“The Catcher in the Rye,” by J.
D. Salinger, explores the distinctive personality of many characters. The most distinctive character in the novel is Holden Caulfield, who is the narrator of the book. Holden can be described as distinctive because he is afraid of change, he hates phonies and he distinguishes himself from everyone else by wearing a red hunting hat. Holden’s curiosity regarding where the ducks from the Central Park lagoon go during the winter, reveals a distinctive trait about Holden: he’s afraid of change. Holden’s primary goal is to resist growing up because he wants everything in life to be easy.
Holden’s obsession with the duck and where they go in the winter symbolizes his hatred of change. The ducks returning in the spring symbolizes that although things change, it is usually temporary. Furthermore, the pond is a metaphor for Holden’s views of the world, seeing it as “it was partly frozen and partly not frozen. But I didn’t see any ducks.” Just as the pond is moving between to states, Holden is also moving from the state of childhood towards adulthood.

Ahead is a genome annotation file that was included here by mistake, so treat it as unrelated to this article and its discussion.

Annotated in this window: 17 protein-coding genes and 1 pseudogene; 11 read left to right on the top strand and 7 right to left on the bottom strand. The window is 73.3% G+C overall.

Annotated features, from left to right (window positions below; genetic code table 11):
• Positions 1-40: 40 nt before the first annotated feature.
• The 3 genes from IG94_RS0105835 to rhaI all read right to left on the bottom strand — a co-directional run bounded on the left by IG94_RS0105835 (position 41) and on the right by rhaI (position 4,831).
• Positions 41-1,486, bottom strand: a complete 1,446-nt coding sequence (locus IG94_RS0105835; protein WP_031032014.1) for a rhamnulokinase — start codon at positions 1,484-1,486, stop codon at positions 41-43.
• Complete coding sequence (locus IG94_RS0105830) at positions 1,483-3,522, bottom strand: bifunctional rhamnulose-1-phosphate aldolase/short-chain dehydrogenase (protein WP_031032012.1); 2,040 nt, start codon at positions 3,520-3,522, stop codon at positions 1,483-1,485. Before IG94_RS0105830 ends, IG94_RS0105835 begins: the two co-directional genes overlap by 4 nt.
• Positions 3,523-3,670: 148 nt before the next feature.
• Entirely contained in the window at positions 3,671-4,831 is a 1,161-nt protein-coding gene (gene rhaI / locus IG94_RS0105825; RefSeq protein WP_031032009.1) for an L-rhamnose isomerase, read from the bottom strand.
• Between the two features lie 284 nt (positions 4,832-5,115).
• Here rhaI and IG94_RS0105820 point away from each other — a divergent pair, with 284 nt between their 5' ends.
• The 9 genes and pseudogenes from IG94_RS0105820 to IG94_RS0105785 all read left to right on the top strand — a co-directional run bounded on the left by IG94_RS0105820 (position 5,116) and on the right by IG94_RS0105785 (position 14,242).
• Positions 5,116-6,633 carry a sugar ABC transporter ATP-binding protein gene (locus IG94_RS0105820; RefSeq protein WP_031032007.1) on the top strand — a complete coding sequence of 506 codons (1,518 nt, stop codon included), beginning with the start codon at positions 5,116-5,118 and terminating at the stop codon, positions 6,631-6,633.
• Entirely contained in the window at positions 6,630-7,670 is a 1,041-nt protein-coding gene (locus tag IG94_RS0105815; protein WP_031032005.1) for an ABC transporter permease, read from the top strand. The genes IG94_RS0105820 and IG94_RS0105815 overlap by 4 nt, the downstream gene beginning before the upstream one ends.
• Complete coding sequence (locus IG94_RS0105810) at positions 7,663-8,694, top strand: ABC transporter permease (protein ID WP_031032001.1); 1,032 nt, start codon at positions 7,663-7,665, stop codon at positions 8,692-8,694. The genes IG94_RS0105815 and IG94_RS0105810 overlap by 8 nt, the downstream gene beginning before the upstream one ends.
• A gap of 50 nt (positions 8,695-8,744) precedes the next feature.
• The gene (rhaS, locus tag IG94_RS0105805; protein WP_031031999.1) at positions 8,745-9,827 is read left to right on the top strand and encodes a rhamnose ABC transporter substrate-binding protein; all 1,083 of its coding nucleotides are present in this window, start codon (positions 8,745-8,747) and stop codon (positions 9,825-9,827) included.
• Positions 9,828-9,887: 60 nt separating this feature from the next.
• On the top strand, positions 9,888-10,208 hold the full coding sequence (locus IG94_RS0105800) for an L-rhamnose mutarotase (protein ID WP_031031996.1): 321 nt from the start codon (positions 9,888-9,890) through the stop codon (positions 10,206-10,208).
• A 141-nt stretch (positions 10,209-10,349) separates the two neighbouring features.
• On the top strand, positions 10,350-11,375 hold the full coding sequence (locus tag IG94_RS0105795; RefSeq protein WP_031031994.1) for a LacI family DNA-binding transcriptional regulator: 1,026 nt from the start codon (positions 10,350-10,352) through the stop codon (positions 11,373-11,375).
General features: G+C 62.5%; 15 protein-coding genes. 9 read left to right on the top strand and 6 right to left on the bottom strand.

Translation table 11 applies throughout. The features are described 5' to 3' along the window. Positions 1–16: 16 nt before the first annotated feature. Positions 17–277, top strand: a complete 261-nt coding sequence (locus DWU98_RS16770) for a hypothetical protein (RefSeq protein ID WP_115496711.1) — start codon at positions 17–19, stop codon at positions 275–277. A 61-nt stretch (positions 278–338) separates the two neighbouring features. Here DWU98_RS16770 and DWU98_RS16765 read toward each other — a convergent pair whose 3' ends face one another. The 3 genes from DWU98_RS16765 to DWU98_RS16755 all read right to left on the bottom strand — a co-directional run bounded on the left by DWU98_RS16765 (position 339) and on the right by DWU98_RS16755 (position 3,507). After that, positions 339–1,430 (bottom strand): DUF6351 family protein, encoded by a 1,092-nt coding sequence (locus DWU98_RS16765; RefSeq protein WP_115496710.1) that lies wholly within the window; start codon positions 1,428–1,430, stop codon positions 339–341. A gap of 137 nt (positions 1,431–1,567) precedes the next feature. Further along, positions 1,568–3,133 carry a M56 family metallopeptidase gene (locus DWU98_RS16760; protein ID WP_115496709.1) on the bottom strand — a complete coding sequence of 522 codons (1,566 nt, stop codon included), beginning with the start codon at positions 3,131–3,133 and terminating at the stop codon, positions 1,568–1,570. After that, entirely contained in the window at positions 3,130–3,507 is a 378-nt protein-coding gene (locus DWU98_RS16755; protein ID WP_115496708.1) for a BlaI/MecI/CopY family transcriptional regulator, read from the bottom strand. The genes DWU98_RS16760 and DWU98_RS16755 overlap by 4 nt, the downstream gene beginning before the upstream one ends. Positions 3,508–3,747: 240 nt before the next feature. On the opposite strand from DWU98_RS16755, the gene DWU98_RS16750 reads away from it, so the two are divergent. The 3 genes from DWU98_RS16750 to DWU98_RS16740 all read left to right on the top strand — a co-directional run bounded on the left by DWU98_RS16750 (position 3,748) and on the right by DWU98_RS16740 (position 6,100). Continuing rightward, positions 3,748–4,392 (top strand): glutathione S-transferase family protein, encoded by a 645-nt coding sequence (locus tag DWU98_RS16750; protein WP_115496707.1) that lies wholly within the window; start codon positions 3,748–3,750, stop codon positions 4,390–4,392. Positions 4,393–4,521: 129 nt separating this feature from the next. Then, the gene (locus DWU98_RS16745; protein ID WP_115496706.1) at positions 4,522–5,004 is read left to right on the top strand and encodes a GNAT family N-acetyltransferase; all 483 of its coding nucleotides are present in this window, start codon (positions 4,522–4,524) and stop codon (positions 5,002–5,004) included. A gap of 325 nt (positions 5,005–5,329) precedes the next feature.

The ducks in the central park lagoon is an event in Holden’s life that conveys Holden’s distinctive characteristics of being afraid of change. The word “phony” is used repeatedly by Holden which makes him unique because no other characters in the book uses that word. Holden uses the word “phony” to describe people who are insecure, superficial and shallow. The use of this word uses the technique of irony – although Holden hates phonies, he is one, himself. This is depicted when he gave Ackley “a big phony handshake.” This visual description of ironic behaviour shows that Holden is a very hypocritical narrator because he is able to acknowledge his surroundings of other character’s phony behaviour but doesn’t realise his own phoniness, for example by acting like an adult or teenager whenever it’s convenient for him, shows a sign of phonin..